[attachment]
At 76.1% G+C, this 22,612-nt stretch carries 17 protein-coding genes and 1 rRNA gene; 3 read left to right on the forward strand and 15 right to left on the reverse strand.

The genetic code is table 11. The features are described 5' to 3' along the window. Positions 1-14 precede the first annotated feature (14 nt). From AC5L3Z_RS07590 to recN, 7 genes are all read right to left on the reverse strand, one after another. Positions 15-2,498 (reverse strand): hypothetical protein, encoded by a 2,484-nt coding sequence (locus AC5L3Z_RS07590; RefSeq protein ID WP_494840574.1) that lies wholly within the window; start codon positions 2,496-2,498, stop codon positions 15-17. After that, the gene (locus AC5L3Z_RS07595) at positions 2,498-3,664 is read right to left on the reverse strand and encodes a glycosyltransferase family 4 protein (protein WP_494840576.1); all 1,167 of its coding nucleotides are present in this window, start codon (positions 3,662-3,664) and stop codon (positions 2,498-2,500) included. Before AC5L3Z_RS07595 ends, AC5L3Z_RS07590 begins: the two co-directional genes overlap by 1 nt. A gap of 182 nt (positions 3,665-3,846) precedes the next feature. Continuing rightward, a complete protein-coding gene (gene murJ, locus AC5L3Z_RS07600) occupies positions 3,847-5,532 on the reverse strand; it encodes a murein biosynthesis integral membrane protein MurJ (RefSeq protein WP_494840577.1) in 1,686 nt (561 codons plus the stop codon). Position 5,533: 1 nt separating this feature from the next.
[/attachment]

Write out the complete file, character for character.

At 76.1% G+C, this 22,612-nt stretch carries 17 protein-coding genes and 1 rRNA gene; 3 read left to right on the forward strand and 15 right to left on the reverse strand.

The genetic code is table 11. The features are described 5' to 3' along the window. Positions 1-14 precede the first annotated feature (14 nt). From AC5L3Z_RS07590 to recN, 7 genes are all read right to left on the reverse strand, one after another. Positions 15-2,498 (reverse strand): hypothetical protein, encoded by a 2,484-nt coding sequence (locus AC5L3Z_RS07590; RefSeq protein ID WP_494840574.1) that lies wholly within the window; start codon positions 2,496-2,498, stop codon positions 15-17. After that, the gene (locus AC5L3Z_RS07595) at positions 2,498-3,664 is read right to left on the reverse strand and encodes a glycosyltransferase family 4 protein (protein WP_494840576.1); all 1,167 of its coding nucleotides are present in this window, start codon (positions 3,662-3,664) and stop codon (positions 2,498-2,500) included. Before AC5L3Z_RS07595 ends, AC5L3Z_RS07590 begins: the two co-directional genes overlap by 1 nt. A gap of 182 nt (positions 3,665-3,846) precedes the next feature. Continuing rightward, a complete protein-coding gene (gene murJ, locus AC5L3Z_RS07600) occupies positions 3,847-5,532 on the reverse strand; it encodes a murein biosynthesis integral membrane protein MurJ (RefSeq protein WP_494840577.1) in 1,686 nt (561 codons plus the stop codon). Position 5,533: 1 nt separating this feature from the next.